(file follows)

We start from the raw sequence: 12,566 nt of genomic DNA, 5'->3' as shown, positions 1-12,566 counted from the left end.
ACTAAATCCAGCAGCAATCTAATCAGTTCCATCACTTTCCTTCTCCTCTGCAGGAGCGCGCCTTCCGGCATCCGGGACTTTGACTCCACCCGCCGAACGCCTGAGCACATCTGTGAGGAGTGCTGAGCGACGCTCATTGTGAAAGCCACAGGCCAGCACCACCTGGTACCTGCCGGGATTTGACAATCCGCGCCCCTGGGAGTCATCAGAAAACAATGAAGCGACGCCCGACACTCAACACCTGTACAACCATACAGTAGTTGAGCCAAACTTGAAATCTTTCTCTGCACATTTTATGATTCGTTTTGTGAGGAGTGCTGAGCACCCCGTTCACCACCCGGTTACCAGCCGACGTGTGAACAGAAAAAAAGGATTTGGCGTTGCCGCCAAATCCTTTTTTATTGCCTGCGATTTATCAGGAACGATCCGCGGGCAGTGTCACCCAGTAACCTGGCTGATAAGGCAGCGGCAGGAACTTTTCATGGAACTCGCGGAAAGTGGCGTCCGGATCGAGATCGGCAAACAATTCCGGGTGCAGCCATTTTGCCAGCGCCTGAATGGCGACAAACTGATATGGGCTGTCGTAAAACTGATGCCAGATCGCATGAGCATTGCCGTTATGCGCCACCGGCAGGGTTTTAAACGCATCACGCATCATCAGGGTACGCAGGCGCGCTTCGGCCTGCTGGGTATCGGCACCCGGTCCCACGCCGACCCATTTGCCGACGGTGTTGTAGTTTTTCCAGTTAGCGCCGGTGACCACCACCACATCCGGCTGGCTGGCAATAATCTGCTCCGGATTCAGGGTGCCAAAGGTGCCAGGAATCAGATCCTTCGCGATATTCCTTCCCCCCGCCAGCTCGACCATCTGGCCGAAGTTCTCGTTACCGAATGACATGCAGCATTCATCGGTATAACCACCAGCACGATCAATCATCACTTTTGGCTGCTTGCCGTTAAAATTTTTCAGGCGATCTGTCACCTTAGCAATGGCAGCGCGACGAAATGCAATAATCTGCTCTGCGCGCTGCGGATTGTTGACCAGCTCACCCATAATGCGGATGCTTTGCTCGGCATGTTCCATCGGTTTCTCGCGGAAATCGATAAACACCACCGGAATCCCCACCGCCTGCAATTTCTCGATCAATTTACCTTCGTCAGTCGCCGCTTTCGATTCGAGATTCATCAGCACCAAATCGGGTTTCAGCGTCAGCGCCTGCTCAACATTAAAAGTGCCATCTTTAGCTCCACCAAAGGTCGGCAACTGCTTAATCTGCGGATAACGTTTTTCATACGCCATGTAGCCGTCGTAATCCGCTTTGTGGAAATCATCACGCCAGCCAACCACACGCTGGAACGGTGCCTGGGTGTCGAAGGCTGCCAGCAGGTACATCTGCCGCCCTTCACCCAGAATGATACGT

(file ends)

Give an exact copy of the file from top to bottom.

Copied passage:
We start from the raw sequence: 12,566 nt of genomic DNA, 5'->3' as shown, positions 1-12,566 counted from the left end.
ACTAAATCCAGCAGCAATCTAATCAGTTCCATCACTTTCCTTCTCCTCTGCAGGAGCGCGCCTTCCGGCATCCGGGACTTTGACTCCACCCGCCGAACGCCTGAGCACATCTGTGAGGAGTGCTGAGCGACGCTCATTGTGAAAGCCACAGGCCAGCACCACCTGGTACCTGCCGGGATTTGACAATCCGCGCCCCTGGGAGTCATCAGAAAACAATGAAGCGACGCCCGACACTCAACACCTGTACAACCATACAGTAGTTGAGCCAAACTTGAAATCTTTCTCTGCACATTTTATGATTCGTTTTGTGAGGAGTGCTGAGCACCCCGTTCACCACCCGGTTACCAGCCGACGTGTGAACAGAAAAAAAGGATTTGGCGTTGCCGCCAAATCCTTTTTTATTGCCTGCGATTTATCAGGAACGATCCGCGGGCAGTGTCACCCAGTAACCTGGCTGATAAGGCAGCGGCAGGAACTTTTCATGGAACTCGCGGAAAGTGGCGTCCGGATCGAGATCGGCAAACAATTCCGGGTGCAGCCATTTTGCCAGCGCCTGAATGGCGACAAACTGATATGGGCTGTCGTAAAACTGATGCCAGATCGCATGAGCATTGCCGTTATGCGCCACCGGCAGGGTTTTAAACGCATCACGCATCATCAGGGTACGCAGGCGCGCTTCGGCCTGCTGGGTATCGGCACCCGGTCCCACGCCGACCCATTTGCCGACGGTGTTGTAGTTTTTCCAGTTAGCGCCGGTGACCACCACCACATCCGGCTGGCTGGCAATAATCTGCTCCGGATTCAGGGTGCCAAAGGTGCCAGGAATCAGATCCTTCGCGATATTCCTTCCCCCCGCCAGCTCGACCATCTGGCCGAAGTTCTCGTTACCGAATGACATGCAGCATTCATCGGTATAACCACCAGCACGATCAATCATCACTTTTGGCTGCTTGCCGTTAAAATTTTTCAGGCGATCTGTCACCTTAGCAATGGCAGCGCGACGAAATGCAATAATCTGCTCTGCGCGCTGCGGATTGTTGACCAGCTCACCCATAATGCGGATGCTTTGCTCGGCATGTTCCATCGGTTTCTCGCGGAAATCGATAAACACCACCGGAATCCCCACCGCCTGCAATTTCTCGATCAATTTACCTTCGTCAGTCGCCGCTTTCGATTCGAGATTCATCAGCACCAAATCGGGTTTCAGCGTCAGCGCCTGCTCAACATTAAAAGTGCCATCTTTAGCTCCACCAAAGGTCGGCAACTGCTTAATCTGCGGATAACGTTTTTCATACGCCATGTAGCCGTCGTAATCCGCTTTGTGGAAATCATCACGCCAGCCAACCACACGCTGGAACGGTGCCTGGGTGTCGAAGGCTGCCAGCAGGTACATCTGCCGCCCTTCACCCAGAATGATACGT